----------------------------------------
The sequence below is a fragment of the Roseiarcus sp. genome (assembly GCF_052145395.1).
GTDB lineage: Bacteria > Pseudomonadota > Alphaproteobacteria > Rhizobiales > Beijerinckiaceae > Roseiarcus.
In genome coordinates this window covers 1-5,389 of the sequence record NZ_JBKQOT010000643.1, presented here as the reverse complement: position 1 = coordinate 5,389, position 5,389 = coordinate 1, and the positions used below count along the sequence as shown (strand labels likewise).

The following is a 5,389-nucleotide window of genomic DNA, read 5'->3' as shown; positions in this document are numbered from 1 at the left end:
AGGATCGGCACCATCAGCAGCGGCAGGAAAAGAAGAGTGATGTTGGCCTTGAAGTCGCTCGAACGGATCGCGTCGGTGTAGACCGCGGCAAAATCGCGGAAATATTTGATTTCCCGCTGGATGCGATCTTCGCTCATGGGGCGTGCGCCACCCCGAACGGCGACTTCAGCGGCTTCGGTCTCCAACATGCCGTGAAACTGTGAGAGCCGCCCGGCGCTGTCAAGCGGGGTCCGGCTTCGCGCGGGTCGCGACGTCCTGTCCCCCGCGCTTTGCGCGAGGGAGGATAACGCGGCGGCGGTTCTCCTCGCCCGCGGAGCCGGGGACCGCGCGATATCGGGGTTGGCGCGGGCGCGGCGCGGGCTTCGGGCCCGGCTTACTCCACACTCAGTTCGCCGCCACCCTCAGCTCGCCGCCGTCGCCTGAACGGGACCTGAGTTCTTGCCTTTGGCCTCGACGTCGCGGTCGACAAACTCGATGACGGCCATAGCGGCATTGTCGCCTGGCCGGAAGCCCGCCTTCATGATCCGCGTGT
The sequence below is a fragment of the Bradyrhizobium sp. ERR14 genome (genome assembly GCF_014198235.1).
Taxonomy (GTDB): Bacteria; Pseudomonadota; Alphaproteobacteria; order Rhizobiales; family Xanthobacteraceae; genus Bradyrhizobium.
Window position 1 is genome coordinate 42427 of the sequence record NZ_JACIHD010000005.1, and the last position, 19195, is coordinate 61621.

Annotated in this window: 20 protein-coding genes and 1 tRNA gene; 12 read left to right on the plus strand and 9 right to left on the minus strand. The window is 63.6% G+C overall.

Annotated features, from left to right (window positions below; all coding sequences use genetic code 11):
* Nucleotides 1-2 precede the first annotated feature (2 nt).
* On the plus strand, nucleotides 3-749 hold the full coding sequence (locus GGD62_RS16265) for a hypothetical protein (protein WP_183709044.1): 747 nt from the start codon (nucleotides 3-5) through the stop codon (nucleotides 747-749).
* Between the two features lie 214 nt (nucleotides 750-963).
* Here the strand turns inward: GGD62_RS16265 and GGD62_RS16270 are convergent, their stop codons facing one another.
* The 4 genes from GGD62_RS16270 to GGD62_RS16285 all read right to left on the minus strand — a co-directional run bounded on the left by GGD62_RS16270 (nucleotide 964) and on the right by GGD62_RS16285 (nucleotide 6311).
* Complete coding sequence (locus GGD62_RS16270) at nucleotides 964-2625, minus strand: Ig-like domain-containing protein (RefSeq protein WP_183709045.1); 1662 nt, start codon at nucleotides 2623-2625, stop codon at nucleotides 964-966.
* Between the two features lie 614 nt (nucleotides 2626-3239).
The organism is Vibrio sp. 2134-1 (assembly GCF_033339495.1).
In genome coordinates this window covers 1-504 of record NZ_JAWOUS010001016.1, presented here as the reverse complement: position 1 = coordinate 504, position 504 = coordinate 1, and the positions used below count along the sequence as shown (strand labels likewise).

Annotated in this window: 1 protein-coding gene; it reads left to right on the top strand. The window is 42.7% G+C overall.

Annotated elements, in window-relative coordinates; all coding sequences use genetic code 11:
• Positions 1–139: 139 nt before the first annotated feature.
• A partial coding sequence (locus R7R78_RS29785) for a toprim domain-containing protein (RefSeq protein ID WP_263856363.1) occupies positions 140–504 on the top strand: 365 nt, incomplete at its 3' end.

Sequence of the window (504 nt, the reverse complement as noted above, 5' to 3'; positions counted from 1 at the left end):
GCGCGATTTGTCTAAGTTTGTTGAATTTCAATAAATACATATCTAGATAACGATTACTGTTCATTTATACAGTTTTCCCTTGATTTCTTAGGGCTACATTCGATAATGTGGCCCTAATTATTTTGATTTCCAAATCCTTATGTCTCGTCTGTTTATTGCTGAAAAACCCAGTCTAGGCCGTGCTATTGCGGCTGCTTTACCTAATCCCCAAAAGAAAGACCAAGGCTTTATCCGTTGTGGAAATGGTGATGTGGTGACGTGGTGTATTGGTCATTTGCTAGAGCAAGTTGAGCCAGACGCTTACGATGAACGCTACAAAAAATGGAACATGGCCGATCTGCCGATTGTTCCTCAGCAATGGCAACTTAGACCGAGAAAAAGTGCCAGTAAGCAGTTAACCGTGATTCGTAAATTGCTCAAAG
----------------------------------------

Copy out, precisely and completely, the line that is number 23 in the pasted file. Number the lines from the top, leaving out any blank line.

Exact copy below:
• A partial coding sequence (locus R7R78_RS29785) for a toprim domain-containing protein (RefSeq protein ID WP_263856363.1) occupies positions 140–504 on the top strand: 365 nt, incomplete at its 3' end.